From Building Blocks to Blockbusters
Unlocking the secrets within our genetic code has given birth to the biological revolution which we are fortunate to be witnessing. From an investment by an international consortium of around $3 billion and 10 years to sequence the first whole human genome to today – when it can be done for $1000 and in less than a week – can we dare to hope that this will soon translate into many more treatments for hitherto untreatable diseases ? Is it just a matter of time before we will all carry our genetic information in our smart phones or on smart cards ?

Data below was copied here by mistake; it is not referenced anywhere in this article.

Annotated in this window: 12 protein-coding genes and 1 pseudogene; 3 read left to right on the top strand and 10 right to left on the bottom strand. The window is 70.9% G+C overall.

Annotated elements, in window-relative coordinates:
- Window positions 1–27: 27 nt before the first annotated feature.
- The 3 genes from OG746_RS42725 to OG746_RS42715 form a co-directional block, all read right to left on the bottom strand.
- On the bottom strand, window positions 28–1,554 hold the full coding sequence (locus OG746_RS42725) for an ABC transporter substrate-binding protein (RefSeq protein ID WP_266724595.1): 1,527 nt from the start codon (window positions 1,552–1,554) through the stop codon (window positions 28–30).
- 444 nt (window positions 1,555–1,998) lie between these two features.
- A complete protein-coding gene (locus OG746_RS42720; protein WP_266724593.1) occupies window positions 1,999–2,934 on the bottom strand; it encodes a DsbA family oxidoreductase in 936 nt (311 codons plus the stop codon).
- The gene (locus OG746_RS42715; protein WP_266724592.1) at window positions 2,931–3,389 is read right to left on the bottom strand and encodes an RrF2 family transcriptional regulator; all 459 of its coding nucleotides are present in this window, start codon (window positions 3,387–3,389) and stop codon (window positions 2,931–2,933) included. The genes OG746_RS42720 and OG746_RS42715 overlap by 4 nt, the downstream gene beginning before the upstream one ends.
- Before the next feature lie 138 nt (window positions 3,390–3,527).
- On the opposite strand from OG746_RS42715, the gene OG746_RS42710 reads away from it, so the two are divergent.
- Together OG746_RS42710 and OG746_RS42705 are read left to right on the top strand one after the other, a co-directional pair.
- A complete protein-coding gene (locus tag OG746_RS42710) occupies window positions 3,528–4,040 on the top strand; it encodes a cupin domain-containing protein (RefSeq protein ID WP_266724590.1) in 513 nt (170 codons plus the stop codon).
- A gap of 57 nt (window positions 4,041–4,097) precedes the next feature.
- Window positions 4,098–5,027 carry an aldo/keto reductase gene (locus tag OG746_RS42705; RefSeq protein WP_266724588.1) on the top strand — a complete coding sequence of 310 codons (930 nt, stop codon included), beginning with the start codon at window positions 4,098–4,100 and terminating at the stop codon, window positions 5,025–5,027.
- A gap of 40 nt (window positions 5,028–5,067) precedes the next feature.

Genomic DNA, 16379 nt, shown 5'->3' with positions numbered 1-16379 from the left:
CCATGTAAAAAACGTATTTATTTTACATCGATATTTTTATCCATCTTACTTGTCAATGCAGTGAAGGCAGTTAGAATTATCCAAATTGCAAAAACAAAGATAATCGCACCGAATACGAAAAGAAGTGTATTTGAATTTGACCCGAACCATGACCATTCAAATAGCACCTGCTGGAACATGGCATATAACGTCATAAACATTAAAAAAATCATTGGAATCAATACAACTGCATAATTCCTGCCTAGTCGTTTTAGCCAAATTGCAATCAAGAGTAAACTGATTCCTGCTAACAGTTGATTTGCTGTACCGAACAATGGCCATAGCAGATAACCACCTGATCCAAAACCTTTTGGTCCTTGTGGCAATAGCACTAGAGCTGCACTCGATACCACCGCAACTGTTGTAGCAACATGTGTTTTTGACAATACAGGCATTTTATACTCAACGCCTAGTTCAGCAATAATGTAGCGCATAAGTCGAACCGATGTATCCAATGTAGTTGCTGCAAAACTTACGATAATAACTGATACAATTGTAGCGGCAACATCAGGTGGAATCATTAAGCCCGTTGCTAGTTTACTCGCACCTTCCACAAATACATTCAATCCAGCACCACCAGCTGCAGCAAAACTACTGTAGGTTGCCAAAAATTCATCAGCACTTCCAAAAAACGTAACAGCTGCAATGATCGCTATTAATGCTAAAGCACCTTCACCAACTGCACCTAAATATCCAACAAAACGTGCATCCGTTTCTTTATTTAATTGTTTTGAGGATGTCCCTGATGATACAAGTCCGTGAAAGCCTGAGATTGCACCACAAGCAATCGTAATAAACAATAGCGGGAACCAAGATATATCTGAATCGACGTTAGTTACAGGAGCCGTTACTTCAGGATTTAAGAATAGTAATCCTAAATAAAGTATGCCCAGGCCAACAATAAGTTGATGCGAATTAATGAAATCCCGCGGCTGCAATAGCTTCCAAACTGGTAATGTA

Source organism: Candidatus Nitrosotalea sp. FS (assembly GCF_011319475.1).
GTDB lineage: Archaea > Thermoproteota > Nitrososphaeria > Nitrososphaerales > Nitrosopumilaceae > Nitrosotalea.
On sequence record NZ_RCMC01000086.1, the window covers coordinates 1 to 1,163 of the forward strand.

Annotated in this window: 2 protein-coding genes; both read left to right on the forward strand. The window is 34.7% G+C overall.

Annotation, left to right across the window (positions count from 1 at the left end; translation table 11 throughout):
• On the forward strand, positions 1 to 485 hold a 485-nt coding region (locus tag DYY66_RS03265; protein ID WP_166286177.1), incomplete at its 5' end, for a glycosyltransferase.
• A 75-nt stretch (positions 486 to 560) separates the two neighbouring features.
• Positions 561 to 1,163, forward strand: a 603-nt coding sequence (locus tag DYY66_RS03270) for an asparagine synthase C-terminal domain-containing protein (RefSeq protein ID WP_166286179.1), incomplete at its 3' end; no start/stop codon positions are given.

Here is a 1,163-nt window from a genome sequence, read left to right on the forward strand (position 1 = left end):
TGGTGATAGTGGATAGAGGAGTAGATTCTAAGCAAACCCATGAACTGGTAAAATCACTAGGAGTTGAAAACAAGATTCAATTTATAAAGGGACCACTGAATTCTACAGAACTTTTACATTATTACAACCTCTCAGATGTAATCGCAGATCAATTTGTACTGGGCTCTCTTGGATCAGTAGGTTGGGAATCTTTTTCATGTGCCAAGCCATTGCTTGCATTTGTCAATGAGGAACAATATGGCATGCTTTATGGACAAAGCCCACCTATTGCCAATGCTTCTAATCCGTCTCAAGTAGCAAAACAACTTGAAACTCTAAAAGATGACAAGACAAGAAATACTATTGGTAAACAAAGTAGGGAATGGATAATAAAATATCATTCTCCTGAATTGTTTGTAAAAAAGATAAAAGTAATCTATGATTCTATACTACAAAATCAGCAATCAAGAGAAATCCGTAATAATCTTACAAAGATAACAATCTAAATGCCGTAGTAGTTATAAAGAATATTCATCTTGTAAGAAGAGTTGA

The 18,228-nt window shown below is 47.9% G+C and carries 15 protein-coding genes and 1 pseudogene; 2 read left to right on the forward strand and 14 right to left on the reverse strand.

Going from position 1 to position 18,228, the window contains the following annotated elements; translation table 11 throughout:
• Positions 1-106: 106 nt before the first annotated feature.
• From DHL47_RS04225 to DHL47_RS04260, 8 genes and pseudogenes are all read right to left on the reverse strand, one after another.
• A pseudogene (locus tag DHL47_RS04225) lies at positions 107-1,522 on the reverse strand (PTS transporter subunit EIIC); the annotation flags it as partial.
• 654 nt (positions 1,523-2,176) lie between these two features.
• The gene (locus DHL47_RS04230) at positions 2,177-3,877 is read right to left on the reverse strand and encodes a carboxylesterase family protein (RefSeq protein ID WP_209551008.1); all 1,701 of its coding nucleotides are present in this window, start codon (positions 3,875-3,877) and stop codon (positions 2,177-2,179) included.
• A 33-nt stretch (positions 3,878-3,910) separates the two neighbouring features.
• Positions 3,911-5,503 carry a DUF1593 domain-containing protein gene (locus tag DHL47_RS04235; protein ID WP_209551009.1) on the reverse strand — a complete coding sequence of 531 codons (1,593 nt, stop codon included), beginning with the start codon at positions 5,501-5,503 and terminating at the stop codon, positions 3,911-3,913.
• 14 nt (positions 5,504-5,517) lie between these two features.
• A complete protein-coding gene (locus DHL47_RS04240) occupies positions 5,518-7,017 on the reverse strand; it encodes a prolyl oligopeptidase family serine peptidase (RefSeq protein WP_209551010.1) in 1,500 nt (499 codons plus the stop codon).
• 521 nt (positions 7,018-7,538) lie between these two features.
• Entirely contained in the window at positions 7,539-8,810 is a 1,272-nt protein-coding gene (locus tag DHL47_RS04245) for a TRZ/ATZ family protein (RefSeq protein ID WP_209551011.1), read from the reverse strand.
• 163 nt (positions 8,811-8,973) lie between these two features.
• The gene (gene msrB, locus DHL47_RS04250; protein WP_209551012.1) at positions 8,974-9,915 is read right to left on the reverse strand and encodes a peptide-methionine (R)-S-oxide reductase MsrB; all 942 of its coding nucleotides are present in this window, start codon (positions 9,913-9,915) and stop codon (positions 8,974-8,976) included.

Baroness Susan Greenfield CBE, Neuroscientist and Broadcaster
Sir John Chisholm, Executive Chairman, Genomics England
Alastair Kent OBE, Director, Genetic Alliance UK
Dr Alison Woollard, Lecturer Genetics, Oxford University and Broadcaster
Jeremy Haigh, Chief Operating Officer, Amgen
Prof Hilary Thomas, Head of Life Sciences Strategy, KPMG.
How insights gained from the humble worm (Caenorhabditis elegans) and the naked mole rat have enabled us to deduce so much about our own genetic makeup
How genetics and genomics has shed light on the biology of that most complex of organs – the human brain
The UK’s ambition to remain at the forefront in this field by sequencing 100,000 genomes over the next several years to better understand cancers, rare genetic diseases and infectious diseases
The patients and carers whose lives have been blighted by some of these conditions – what are their hopes and aspirations for the future?